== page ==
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  1. Analysis
May 23, 2010

What the UK’s Coalition Government Means for Defence

Following a hung parliament election result, what does the UK's new coalition government mean for the future of defence?

By cms admin

After five days of wrangling, in mid May 2010 David Cameron finally took possession of the keys to 10 Downing Street and set to work forming a Conservative / Liberal Democrat coalition government for the UK.

Perhaps overshadowed by factors seen as more relevant to the majority of voters, such as the economy, immigration and civil liberty, defence has not featured strongly during the election process.

However, right wing standard bearer and former civilian army medial officer Liam Fox now steps into Bob Ainsworth’s shoes as defence secretary and has a challenging job ahead of him. Lib Dem stalwart Lord Ashdown was at one point strongly tipped for the role, taking advantage of his experience in the Royal Marines.

Trident nuclear deterrent

Tory demands for a like-for-like replacement for the UK’s independent submarine-based nuclear deterrent, Trident, receive continued support. This will prove to be a blow to the Lib Dems, who strongly oppose Trident, calling it outdated and overpriced – estimates for the replacement programme vary between £25bn and £100bn.

“After five days of wrangling, in mid May 2010 David Cameron finally took possession of the keys to 10 Downing Street.”

The news will come as a relief to the shipyards that maintain the Vanguard Class submarines that carry the Trident missiles, including their home port at Barrow-in-Furness.

Certainly, all future defence spending will be subject to the promised Strategic Defence and Security Review. Headlining defence projects won’t escape scrutiny, including the Labour-backed purchase of Queen Elizabeth Class aircraft carriers, which are being built by a Thales / BAE Systems collaboration and are due to enter into service in 2018.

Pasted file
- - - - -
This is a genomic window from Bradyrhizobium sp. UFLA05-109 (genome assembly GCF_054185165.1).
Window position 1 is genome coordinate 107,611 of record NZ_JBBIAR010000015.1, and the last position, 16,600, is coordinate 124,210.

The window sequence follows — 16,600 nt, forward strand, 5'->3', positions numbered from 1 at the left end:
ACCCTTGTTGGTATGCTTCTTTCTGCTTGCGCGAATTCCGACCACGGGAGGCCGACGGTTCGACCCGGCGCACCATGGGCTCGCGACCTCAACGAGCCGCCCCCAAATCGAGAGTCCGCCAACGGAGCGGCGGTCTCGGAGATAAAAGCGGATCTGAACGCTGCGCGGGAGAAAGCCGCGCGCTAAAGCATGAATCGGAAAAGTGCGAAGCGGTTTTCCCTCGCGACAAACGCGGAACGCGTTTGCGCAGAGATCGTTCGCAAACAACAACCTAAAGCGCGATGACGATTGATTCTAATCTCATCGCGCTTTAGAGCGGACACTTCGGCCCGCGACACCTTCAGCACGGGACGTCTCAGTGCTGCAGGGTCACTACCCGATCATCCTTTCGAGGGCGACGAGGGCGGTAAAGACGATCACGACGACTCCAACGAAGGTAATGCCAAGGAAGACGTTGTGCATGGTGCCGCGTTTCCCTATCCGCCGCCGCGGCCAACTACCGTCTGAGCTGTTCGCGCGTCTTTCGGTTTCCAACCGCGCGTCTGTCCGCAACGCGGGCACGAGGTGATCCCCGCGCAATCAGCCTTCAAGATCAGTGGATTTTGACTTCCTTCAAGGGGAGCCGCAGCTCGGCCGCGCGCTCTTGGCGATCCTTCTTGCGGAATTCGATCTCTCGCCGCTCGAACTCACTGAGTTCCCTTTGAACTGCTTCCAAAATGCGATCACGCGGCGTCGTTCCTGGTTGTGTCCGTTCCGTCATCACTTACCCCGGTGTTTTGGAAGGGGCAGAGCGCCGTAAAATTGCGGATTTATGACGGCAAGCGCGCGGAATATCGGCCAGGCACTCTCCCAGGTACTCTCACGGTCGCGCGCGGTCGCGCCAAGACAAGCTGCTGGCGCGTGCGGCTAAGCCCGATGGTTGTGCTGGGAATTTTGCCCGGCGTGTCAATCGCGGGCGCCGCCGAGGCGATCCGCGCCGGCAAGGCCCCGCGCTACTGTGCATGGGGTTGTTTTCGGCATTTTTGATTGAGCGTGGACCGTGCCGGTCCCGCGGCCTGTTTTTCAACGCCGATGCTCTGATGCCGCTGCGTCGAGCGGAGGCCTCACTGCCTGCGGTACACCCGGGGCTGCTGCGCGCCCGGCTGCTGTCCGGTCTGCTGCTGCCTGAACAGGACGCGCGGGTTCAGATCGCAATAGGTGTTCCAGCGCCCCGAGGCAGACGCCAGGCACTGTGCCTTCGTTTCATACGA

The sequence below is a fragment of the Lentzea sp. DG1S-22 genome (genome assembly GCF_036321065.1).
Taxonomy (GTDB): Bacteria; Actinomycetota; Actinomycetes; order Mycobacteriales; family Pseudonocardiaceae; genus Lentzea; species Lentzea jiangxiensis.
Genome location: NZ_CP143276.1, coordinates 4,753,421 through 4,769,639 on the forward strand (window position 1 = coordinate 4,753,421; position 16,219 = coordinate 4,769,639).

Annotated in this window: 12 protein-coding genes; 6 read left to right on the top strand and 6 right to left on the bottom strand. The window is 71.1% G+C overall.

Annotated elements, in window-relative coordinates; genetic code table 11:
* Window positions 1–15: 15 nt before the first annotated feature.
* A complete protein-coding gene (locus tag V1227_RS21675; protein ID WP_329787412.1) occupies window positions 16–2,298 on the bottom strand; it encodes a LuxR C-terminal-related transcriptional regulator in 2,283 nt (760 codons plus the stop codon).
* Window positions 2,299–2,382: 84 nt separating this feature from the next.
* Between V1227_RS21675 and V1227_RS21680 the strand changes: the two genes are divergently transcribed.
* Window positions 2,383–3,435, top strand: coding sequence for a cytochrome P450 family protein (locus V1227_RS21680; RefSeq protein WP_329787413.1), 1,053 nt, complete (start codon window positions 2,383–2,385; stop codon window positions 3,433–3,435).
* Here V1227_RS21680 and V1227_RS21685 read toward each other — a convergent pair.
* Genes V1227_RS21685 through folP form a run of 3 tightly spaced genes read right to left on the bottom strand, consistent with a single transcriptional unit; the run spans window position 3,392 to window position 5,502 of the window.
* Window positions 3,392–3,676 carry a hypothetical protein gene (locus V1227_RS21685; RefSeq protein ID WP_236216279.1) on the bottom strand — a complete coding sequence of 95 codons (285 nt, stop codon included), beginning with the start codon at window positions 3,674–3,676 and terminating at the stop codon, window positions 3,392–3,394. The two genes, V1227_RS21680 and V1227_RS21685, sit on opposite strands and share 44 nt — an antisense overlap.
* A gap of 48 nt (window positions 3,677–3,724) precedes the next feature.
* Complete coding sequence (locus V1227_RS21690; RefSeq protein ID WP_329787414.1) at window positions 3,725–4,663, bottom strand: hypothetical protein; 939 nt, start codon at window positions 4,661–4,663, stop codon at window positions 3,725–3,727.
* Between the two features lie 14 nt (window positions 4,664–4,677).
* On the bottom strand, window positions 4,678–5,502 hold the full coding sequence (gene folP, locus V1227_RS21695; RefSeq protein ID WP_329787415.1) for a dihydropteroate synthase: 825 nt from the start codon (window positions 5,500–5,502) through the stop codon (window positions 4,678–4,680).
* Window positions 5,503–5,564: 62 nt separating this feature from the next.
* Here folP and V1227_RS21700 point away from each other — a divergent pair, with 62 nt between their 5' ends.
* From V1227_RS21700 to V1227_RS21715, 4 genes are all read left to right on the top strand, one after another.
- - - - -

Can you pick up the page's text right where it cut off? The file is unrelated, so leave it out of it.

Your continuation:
Eurofighter cuts

The Lib Dems would certainly welcome a cut to spending on the Eurofighter jet programme, calling it an expensive cold-war relic. They have opined that front-line troops need more helicopters instead to support their missions.

Any decisions on defence spending will also have to pass the scrutiny of new Conservative Chancellor George Osbourne, though it’s a fair bet his Lib Dem deputy Vince Cable will be checking his sums. Between them, they will have to contribute to the expected substantial spending cuts. The Conservatives have already promised to "maximise efficiency" by making 25% savings in the running of the MoD.

“Overshadowed by factors seen as more relevant to the majority of voters, defence did not feature heavily in the election.”

The UK military budget is no loose change. The MoD boasts an estimated defence budget for 2010/11 of £36.9bn, reflecting the fact that the UK is one of the world’s biggest hitters in defence spending.

Based on 2008 figures, the UK ranks third in the world in defence spending, only behind the US and China.

As the new UK Government sets to work and the cabinet members get into their stride in their new roles, the defence industry will be awaiting the outcome of the promised Strategic Defence and Security Review. Then the clamour to be on the receiving end of the big defence programme cheques Liam Fox signs will begin.

This article first appeared on our defence intelligence portal

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